In a perfect world, Fox News, after being legally exposed for lying to its viewers, would be required to honestly tell them. But no.

Reading Time: 4 minutes

The legal settlement in which Fox News this week agreed to pay Dominion Voting Systems $787.5 million was a victory for profit-obsessed American capitalism, not journalistic truth.

The irony is that bald-faced lying for profit at the expense of truth is what landed Fox News in court in the first place. The top cable-news purveyor mercilessly and fraudulently denigrated Dominion over months following the 2020 presidential election, falsely claiming that Dominion’s voting machines helped Joe Biden win, supposedly “stealing” the presidency from Donald Trump.

Dominion sued Fox for defamation, seeking $1.6 billion in damages.

The upshot is, even before opening arguments were scheduled to begin on April 18, the judge, Eric M. Davis, ruled in a summary judgment that it was “crystal clear” virtually everything Fox reported about the alleged flaws in Dominion systems was false.

All the jury would have had to decide was the amount of damages to award the plaintiff, Dominion, not their guilt.

In other words, Fox lost the case before it was even tried.

By settling for a still-staggering three-quarters of a million dollars, Fox—keep in mind that it has about $4 billion in cash in hand and can easily afford to pay—avoided what it really feared: It didn’t have to parade its most famous anchor and administrative liars (Sean Hannity, Tucker Carlson, Laura Ingraham, Fox News CEO Suzanne Scott, et al.) on the witness stand, under oath, admitting that their pants were not only on fire but completely carbonized.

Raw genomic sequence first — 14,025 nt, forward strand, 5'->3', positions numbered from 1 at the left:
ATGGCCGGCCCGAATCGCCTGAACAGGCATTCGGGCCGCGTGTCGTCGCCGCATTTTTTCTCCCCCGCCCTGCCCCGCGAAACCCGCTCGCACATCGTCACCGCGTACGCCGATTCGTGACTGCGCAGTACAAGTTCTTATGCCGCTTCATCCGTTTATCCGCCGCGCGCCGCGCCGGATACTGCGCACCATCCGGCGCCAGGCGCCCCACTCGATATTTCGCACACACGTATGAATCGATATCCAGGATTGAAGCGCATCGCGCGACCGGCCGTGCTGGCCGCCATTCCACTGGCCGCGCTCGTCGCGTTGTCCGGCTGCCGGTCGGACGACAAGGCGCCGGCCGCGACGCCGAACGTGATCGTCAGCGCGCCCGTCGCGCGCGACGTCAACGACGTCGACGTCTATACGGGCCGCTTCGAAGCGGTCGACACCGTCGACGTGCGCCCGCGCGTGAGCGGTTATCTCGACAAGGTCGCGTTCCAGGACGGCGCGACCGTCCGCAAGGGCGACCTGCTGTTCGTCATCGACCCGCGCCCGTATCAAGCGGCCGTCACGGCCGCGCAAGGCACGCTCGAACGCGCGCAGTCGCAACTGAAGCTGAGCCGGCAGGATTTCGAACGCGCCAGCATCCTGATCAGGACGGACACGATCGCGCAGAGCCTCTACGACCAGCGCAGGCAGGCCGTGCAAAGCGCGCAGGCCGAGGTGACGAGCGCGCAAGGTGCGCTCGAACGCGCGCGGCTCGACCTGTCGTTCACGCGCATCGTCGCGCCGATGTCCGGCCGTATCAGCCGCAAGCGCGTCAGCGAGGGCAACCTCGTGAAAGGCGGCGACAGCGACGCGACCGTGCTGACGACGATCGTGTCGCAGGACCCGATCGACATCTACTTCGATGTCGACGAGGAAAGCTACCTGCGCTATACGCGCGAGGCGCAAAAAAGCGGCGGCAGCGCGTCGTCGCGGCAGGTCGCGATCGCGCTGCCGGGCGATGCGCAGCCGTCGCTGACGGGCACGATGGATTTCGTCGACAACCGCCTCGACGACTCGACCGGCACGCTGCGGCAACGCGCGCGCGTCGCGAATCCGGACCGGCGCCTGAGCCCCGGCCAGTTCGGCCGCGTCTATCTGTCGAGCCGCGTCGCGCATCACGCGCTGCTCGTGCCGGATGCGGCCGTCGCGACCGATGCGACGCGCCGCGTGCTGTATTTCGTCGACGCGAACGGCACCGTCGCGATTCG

As well as Fox Corp.’s owner, Australian media mogul Rupert Murdoch, who had already admitted in a deposition under oath that his top Fox opinionators and administrators had long broadcast and promoted lies about Dominion and the 2020 election that he at least strongly suspected at the time were false. He said he regretted not stopping them.

A public trial would have been the equivalent of every Fox News star and heavy hitter humiliated and locked in stocks in the public square.

And it would have—no ifs, ands, buts, or fancy excuses—communicated with a bullhorn to its aggrieved, right-wing viewers, many of whom see Trump as divine and Fox as infallible, that Fox has been lying to them from the get-go—and, more to the point, knew it.

The reason: the corporate bean counters were worried that if they told the truth their viewers would jump ship—and advertisers with them—for other, more radical purveyors of disinformation, misinformation and soulless mendacity (Newsmax, etc.).

Those viewers, despite Fox’s mammoth settlement with Dominion for purposefully lying to them, is still largely in the dark about the cable channel’s thrashing in court. After the settlement was announced, all Fox did was trot out staff apologist Howard Kurtz on-air to say as little as possible about it, bury a small story on its online site, and release this disingenuous statement to the media:

This settlement reflects Fox’s continued commitment to the highest journalistic standards. We are hopeful that our decision to resolve this dispute with Dominion amicably, instead of the acrimony of a divisive trial, allows the country to move forward from these issues.